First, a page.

Business is war, this simple truth I am sure you have heard and agree with it. Especially today’s large enterprises, their lawsuits based on patents, designs, or copyrights etc., basically are happening every minute. What if I tell you there were two industry-leading companies, their targeted customers were basically the same. They not only had NO vicious competition, also based only on a verbal gentlemen’s agreement, reached consent that never produced the opponent’s similar products. You must think it is a fairy tale. But this incredible verbal agreement was really happened in the camera history!
The story took place in 1954, when two camera manufacturers’ bosses met at the Photokina in Cologne. One was the founder of F & H (now known as Rollei) called Reinhold Heidecke, and the other one was the boss from Hasselblad, Victor Hasselblad. After the Photokina, Victor invited Reinhold to visit his camera factory located in Sweden. Subsequently, in 1955, Reinhold Heidecke visited the Hasselblad factory located in Gothenburg; Victor also offered Reinhold hospitality in Råö.
In Råö, each of them was holding their own manufactured camera to take pictures for each other and share ideas and experiences. Reinhold, of course, was holding a Rolleiflex TLR (if you are interested in Rolleiflex history, please read the article “I am a TWIN”), Victor was using his company SLR – Hasselblad 1000F. During their conversation, these two gentlemen made a verbal agreement. Victor promised that Hasselblad would not enter the TLR market; And Reinhold Heidecke also said Rollei would not launch medium-format SLR cameras. This gentlemen’s agreement lasted until 1960, the year of Reinhold Heidecke died. Therefore, since 1960, Rollei started to develop medium-format SLR and introduced its first 6X6 SLR camera in 1966 – Rolleiflex SL66. Because of this agreement, Rollei missed the golden period to enter the SLR market, indirectly helped Hasselblad to achieve the leadership position in medium-format SLR market.
Of course, lacking of competition from Rollei was not the major reason drove Hasselblad’s success. In fact, Hasselblad’s success is the result of at least three generations of effort, with a lot of important business decisions formed, which also contains ANOTHER gentlemen’s agreement legend. Victor’s Grandfather Arvid Viktor Hasselblad (Hasselblad founder’s son), who established the Hasselblad photographic division within the company and thought that the division would not be profitable for the company. But the fate brought him met George Eastman (the company’s founder of Kodak) during his honeymoon in England. Soon after that, George found Kodak company, and formed a business partnership with Arvid Viktor. They made a handshake agreement (Yes! only handshake, and they did not sign documents), which Hasselblad began importing Kodak products as the sole Swedish distributor in 1888. This is definitely a win-win situation. Kodak could open up oversea markets, while Hasselblad could establish capital and accumulate experience through selling Kodak photographic products. Victor’s father (Karl Erik Hasselblad) passed away in 1942. Victor, who had great interest in bird photography, took over the family business. In 1948, Victor Hasselblad developed the world’s first commercial available module SLR – Hasselblad 1600F (N.B. The first camera manufactured by Victor Hasselblad camera was Aerial HK-7 (1941), which was used in the Swedish military planes during the World War II).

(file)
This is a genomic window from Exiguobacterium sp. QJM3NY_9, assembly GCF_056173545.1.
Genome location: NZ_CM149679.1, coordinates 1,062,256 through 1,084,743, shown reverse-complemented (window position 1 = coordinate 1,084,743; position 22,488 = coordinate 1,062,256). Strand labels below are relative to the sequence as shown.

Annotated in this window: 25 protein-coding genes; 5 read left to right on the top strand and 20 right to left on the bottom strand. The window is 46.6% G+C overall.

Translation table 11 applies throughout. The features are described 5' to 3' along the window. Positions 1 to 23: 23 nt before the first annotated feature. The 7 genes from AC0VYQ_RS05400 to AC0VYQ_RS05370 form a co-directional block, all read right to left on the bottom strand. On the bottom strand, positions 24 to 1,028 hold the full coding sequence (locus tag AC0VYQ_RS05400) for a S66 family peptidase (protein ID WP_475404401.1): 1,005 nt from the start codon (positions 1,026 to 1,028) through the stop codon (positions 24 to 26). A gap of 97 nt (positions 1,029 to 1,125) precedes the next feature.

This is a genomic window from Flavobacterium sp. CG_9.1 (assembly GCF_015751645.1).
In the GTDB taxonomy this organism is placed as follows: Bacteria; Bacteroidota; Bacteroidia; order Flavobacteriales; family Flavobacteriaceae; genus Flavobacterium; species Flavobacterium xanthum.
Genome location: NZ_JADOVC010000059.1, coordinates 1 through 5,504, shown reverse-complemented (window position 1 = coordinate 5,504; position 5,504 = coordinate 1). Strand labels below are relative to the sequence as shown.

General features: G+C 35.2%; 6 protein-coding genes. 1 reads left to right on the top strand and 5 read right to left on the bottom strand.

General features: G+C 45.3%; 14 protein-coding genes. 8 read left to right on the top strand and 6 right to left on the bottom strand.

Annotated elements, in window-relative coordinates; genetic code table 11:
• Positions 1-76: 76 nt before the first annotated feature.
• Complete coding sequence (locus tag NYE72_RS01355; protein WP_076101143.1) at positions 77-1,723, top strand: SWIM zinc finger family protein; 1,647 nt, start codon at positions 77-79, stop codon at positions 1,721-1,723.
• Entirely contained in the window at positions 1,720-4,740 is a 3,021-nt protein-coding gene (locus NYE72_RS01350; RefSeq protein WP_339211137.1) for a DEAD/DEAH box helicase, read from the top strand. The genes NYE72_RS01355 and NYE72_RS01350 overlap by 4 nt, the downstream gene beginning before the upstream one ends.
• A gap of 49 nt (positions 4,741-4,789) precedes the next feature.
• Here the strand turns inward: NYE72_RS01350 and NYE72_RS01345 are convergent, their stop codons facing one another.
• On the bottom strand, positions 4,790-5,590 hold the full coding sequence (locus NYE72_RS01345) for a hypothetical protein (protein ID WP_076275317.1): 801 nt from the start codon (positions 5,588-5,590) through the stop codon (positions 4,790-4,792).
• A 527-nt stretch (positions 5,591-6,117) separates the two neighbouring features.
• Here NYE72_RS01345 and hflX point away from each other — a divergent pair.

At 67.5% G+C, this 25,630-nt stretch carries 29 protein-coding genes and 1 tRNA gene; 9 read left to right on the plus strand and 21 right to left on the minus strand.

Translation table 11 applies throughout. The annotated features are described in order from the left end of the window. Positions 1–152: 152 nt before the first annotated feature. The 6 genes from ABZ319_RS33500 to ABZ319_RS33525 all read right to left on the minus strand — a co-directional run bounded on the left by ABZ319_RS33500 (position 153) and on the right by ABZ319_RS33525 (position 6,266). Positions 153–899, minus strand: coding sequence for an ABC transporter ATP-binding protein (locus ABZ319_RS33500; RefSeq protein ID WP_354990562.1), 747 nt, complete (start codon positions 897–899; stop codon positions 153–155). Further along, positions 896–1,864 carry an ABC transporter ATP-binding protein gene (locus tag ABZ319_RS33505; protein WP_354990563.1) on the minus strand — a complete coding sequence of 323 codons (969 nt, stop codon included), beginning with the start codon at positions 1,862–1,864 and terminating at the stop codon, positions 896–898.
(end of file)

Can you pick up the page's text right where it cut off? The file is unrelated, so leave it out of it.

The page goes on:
Hasselblad 1600F was then improved to 1000F, and in 1957 was replaced by 500C. Hasselblad 500C is really the cornerstone of Hasselblad. Since then, V-system is established, which is the design has been in use for over forty years. The success of 500C, has been favored by NASA. Hasselblad was requested by NASA to develop some cameras (e.g. 500EL/M) for their Apollo Program missions, so that Hasselblad fame. However, the first handheld space camera was definitely not produced by Hasselblad. The story behinds the first handheld space camera will be introduced in this blog in another article.
Business decisions influence the company’s fate, however, product quality is still the most major reason drives photographic product’s success. Hasselblad camera has advanced technology, its modular concept brings flexibility and operational precision to the users. All those reasons have made Hasselblad cameras to become one of the most preferred photographic tools around the world.
Here are some of the photos taken by Hasselblad 500C for your reference. B&W film is Kodak TMAX100；Color negative is Kodak Ektar 100. Location: Gruyere, Switzerland.
Details of the Camera:
Camera model – Hasselblad 500C (Date Code: CR 34854)
Type – Modular SLR
Year built – 1958
Lens – Carl Zeiss Planar 80mm f2.8 (SN: 5251438)
Shutter – Front leaf-shutter (Compur)
Shutter speed – 1 sec to 1/500 sec, B
Made in Sweden